Great ideas, it has been said, come into the world as gently as doves. Perhaps then, if we listen attentively, we shall hear, amid the uproar of empires and nations, a faint flutter of wings, the gentle stirring of life and hope. Some will say that this hope lies in a nation; others, in a man. I believe rather that it is awakened, revived, nourished by millions of solitary individuals whose deeds and works every day negate frontiers and the crudest implications of history.” – Albert Camus, Resistance, Rebellion and Death: Essays
The figures are mind-boggling. Since the attempted coup on 15 July 2016, a total of 5,717 academics in 117 universities have been sacked from their jobs in Turkey, according to Bianet.org; 15 universities have been shut down altogether; and, according to the Ministry of Justice, 69,301 students have been incarcerated as of the end of 2016, which accounts for one-third of the total number of prisoners in the whole country.
Most of those who have managed to keep their jobs have been affected by the atmosphere of increasing oppression, often – quite understandably – practising a form of self-censorship to avoid persecution. As the sociologist Nilufer Gole put it in a recent interview on the state of academic freedom in Turkey: “Our freedom of speech is under attack, our personal voices are silenced and our words are penalised.”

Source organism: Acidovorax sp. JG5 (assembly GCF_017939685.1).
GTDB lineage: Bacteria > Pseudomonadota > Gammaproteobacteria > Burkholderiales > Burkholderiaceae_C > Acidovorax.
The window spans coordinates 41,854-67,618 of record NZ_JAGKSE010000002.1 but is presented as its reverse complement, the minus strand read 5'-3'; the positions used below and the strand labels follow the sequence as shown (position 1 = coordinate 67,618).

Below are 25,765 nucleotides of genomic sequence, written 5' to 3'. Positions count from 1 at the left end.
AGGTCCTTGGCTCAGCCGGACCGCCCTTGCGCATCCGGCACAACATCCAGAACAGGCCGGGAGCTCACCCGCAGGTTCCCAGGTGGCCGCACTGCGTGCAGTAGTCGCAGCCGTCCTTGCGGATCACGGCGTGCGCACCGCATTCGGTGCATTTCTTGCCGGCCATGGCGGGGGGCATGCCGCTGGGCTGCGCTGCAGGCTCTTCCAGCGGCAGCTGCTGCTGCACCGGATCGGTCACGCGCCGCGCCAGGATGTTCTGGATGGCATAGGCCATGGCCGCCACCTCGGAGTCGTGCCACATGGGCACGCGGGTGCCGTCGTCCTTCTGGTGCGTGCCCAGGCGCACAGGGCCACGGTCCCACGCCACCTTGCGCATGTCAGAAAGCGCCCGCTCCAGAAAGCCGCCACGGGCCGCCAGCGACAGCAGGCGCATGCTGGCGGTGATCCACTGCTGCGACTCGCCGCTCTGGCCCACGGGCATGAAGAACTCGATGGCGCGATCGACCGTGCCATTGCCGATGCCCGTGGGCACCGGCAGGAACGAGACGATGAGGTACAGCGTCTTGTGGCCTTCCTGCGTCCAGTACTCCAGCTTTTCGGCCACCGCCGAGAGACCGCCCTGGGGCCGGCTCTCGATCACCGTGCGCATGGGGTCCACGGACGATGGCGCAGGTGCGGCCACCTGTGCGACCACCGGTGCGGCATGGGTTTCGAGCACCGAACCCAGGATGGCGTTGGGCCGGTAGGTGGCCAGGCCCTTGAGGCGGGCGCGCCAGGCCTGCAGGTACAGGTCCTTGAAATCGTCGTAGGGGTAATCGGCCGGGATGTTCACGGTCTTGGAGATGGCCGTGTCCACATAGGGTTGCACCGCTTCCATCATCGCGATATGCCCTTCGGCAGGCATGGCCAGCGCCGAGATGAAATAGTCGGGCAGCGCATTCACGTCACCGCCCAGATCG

A simple headcount or fancy infographics are not enough to fully grasp the consequences of the Turkish government’s war on academe.
What we are facing is nothing less than what some have called an ‘academicide’, a real carnage with real victims – former academics who commit suicide in desperation or lose their lives while working in hazardous temporary jobs; families ripped apart due to the travel ban imposed on discharged academic personnel; financial hardship resulting from the inability to find employment either in the public sector or indeed the private sector, which is reluctant to hire the ‘unwanted’ as it seeks to avoid potential trouble with the government.
Deprived of the means to secure a livelihood and their basic freedoms, the purged academics are trapped, if not inside concrete walls, then in a void, a dark present with no future.
No wonder, then, that academics and students who are already abroad are no longer returning to Turkey and those who have not yet been purged or banned from travelling seek every opportunity to continue their career and education elsewhere while they still can.
“Turkey loses it brains”, wrote journalist Zia Weise in an article on the unprecedented level of brain drain from Turkey, pointing to the sharp increase in the number of applications to various institutions such as Scholars at Risk or Scholar Rescue Fund from Turkish scholars.